Troubled Trump from Chaos at the Capitol
Written by Annamarie Schutt on January 17, 2021
Photo courtesy to Associated Press and AP’s Julio Cortez
Could President Trump be charged with treason or sedition? Chaos at the Capitol raised questions and accusations toward the President, and has ultimately led to his second impeachment.
What happened on Jan. 6
People have shown anger and sadness in response to the MAGA mob storming the Capitol on Jan. 6. With weapons at the ready, it is impossible to assume their intent was not to hurt or possibly kill members of the government that day.
Calls for the 25th Amendment began shortly after Trump did not go on live television to call off his disciples attacking the Capitol.
While he did upload a video via Twitter, he did not tell the MAGA mob they were wrong.
“I know your pain. I know you’re hurt. We had an election that was stolen from us. It was a landslide election, and everyone knows it, especially the other side, but you have to go home now,” said Trump in his Twitter video. “We have to have peace.”
Trump ended the video saying, “We love you. You’re very special.”
Trump had encouraged his supporters to protest at Capitol Hill that day and insisted the results of the General Election were fraudulent. However, Illinois State University legal scholar Stewart Winger says treason would be a hard crime to charge and convict the president on.
Treason or Sedition?
According to the U.S. Constitution, treason is defined as, “Levying war against them [the U.S.], or in adhering to their Enemies, giving them Aid and Comfort. No person shall be convicted of Treason unless on the Testimony of two Witnesses to the same overt Act, or on Confession upon an open court.”
Winger said he believes people were grasping at treason because they assume the casual and legal definitions of the term are the same, which is not the case.
“So, unless there is a real military threat, there can’t very easily be Treason in U.S. Law,” said Winger.
Winger said he believes what happened on Capitol Hill would be better described as “sedition.”
Illinois State University Politics and Government Professor Meghan Leonard who specializes in Constitutional law agrees with Winger.
“Sedition is the far more appropriate term here as it means incitement or rebellion against the government,” said Leonard.
Most of those who attacked the Capitol would meet the legal definition of sedition, said Leonard.
“I believe they were there to try to harm or kill government leaders and to stop the peaceful transfer of power,” she said.
On this particular day, the rioters were attempting to stop the verification of president-elect Joe Biden’s victory.
The American Historical Association released a statement two days after the event expressing their thoughts on the administration’s involvement or lack thereof on Capitol Hill that day.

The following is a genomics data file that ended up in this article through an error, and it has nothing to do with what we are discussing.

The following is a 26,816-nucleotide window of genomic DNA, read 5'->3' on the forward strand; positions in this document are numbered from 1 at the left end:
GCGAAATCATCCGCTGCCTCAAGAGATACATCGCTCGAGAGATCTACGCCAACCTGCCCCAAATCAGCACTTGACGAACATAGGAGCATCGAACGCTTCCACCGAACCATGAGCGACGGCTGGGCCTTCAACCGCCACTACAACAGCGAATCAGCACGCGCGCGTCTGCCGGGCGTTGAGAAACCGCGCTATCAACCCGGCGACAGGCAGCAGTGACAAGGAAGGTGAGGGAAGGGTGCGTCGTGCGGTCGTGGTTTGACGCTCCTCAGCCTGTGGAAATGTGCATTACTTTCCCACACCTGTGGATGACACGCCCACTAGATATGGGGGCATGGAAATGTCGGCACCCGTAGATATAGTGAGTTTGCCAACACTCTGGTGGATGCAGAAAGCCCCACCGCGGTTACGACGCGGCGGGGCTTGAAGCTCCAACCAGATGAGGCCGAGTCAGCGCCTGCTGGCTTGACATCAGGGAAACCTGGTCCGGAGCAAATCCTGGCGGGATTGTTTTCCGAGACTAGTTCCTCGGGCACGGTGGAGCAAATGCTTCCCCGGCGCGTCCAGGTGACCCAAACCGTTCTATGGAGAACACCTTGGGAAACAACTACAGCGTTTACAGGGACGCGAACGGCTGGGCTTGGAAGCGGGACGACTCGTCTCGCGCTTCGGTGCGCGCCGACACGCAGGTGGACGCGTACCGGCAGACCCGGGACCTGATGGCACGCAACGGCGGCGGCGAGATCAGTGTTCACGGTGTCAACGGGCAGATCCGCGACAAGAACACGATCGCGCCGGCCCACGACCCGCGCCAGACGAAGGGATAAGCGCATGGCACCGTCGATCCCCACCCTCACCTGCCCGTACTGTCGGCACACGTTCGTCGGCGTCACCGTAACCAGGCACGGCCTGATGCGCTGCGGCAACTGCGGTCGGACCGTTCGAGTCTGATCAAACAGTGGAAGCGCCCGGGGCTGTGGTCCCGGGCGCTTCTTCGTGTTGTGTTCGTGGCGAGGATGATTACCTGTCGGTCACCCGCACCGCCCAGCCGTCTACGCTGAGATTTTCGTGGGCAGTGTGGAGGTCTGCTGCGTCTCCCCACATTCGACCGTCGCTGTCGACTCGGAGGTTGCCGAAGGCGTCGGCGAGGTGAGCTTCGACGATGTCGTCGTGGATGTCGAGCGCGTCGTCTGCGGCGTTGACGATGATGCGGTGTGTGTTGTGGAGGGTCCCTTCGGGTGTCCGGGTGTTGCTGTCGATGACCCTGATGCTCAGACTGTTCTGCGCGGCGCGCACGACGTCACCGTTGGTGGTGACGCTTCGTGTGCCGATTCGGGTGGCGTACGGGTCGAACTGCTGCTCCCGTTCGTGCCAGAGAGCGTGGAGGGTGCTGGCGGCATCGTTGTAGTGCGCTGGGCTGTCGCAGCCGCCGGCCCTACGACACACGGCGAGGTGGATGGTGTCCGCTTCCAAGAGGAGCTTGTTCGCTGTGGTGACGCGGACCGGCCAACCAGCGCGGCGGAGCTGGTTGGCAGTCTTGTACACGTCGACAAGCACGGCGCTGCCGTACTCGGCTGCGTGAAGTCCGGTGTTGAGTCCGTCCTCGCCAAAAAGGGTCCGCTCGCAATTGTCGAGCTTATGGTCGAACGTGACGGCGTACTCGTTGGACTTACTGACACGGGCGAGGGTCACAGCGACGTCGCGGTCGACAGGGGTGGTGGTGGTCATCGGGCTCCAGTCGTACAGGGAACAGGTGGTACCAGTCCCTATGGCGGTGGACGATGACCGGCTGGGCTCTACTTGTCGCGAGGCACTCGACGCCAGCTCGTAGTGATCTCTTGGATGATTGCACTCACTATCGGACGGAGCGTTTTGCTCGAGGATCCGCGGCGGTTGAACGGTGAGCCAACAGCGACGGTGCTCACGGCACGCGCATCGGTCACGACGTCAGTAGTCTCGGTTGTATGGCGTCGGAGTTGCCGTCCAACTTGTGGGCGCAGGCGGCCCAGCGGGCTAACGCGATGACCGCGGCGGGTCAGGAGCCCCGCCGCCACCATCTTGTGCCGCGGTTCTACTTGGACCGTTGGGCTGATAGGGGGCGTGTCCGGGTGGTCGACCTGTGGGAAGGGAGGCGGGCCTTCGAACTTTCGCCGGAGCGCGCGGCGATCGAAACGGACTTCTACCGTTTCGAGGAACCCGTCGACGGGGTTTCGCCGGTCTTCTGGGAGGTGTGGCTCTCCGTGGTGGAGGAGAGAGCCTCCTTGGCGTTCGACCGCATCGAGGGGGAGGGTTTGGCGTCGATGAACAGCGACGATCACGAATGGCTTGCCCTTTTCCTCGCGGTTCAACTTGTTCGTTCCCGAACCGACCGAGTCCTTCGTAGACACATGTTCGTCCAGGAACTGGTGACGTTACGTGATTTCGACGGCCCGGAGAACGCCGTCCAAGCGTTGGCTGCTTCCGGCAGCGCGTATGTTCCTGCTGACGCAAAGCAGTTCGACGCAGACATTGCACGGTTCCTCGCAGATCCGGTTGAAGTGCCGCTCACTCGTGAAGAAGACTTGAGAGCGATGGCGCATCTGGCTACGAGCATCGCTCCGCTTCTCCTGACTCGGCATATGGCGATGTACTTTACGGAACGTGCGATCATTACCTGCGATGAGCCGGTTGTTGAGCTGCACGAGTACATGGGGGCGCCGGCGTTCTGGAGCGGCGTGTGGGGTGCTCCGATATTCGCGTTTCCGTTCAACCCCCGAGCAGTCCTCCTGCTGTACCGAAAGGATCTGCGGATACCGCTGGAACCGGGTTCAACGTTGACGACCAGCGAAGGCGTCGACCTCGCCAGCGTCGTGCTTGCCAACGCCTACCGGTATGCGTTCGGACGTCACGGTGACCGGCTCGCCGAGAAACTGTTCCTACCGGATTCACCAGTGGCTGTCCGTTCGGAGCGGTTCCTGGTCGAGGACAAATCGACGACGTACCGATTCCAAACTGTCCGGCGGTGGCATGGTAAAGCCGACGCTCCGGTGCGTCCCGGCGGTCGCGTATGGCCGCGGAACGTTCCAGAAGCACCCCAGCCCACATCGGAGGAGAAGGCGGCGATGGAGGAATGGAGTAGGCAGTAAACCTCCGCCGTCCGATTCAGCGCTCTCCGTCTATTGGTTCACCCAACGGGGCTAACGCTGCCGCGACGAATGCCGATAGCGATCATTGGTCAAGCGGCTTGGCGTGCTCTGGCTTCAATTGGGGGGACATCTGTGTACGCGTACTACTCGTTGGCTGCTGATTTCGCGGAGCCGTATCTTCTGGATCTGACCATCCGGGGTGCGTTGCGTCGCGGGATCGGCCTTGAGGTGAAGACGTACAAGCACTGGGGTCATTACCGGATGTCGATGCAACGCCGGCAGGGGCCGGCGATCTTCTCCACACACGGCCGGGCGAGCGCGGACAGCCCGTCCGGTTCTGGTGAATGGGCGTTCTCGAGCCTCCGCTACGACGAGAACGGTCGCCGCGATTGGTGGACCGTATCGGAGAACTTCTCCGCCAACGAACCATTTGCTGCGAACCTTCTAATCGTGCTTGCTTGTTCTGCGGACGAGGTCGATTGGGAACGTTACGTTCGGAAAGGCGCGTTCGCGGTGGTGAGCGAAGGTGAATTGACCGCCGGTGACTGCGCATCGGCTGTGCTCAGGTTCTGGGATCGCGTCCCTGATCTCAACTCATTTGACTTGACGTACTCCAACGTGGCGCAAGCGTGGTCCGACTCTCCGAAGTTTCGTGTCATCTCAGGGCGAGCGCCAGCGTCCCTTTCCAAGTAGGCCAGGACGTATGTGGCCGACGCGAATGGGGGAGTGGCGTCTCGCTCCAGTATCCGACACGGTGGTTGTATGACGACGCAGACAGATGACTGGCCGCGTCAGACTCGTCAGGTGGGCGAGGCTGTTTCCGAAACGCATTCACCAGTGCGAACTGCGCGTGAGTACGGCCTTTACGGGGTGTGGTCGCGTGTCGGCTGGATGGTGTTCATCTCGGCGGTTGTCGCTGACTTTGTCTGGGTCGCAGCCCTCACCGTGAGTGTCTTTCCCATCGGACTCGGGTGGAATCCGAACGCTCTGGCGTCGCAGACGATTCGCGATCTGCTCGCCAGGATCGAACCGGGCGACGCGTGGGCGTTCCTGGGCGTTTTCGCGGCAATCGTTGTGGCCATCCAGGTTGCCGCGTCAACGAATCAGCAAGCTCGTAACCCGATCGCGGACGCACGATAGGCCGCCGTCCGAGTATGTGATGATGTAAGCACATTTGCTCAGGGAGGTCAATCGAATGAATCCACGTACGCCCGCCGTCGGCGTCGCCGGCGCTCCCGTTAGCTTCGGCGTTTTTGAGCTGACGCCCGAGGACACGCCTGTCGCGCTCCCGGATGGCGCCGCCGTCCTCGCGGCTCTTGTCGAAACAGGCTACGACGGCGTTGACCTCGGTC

“This assault on the very principle of representative democracy received recent explicit and indirect support from the White House and from certain senators and representatives themselves. Not since 1814, when the British looted and burned the Capitol, has the United States witnessed such a blatant attack on the ‘People’s House’,” according to the American Historical Association.
They are referring to the War of 1812 between the U.S. and England when they burned the White House in retaliation for the American attack on the city of York in Ontario, Canada in June 1813.
The History of Sedition
While treason has been ruled out as almost impossible to charge someone with in the U.S., there have been several court cases dealing with sedition. One example would be Dennis v. United States in 1951.
According to court records, nearly a dozen Communist Party leaders were convicted of promoting the “violent overthrow of the US government” and for violating the Smith Act.
The Smith Act was passed in 1940 and made it illegal to advocate the violent overthrow of government and to be any supporting part of it.
While many of the defendants felt their conviction violated their First Amendment rights, the court felt otherwise.
According to Britannica, “The conviction was upheld by lower courts, despite the fact that no evidence existed that Dennis and his colleagues had encouraged any of their followers to commit specific violent acts.”
The Supreme Court did hear the case, but did not change the outcome for the defendants.
“Certainly an attempt to overthrow the Government by force, even though doomed from the outset because of inadequate numbers or power of the revolutionists, is a sufficient evil for Congress to prevent,” said Supreme Court Justice Stanley Reed in his opinion of the case.
In this case, the fact that they knew there was a plan to attempt to violently overthrow the government was enough to take action in order to prevent it.
In the case on Capitol Hill Jan. 6, with the lack of police or security presence, it appears the government was not aware of an attempted violent overthrow being planned. However, less than two weeks after the Chaos at the Capitol, police have been warning of possible plans for riots at each state Capitol in the United States.
According to the Washington Post, states such as Michigan, Virginia, Pennsylvania, Wisconsin, and Washington activated their National Guard this weekend to be prepared for any pro-Trump protests.
The Post also reports there is an investigation to look into the signs that were missed leading up to Jan. 6th.
Sunday Jan. 17 is the main day flagged for rallies in all 50 states until President-Elect Biden’s inauguration day on Jan. 20th.
Maj. Gen. William J. Walker who is the commanding general of D.C. National Guard said Saturday he expects to deploy up to 25,000 troops by the eve of the inauguration.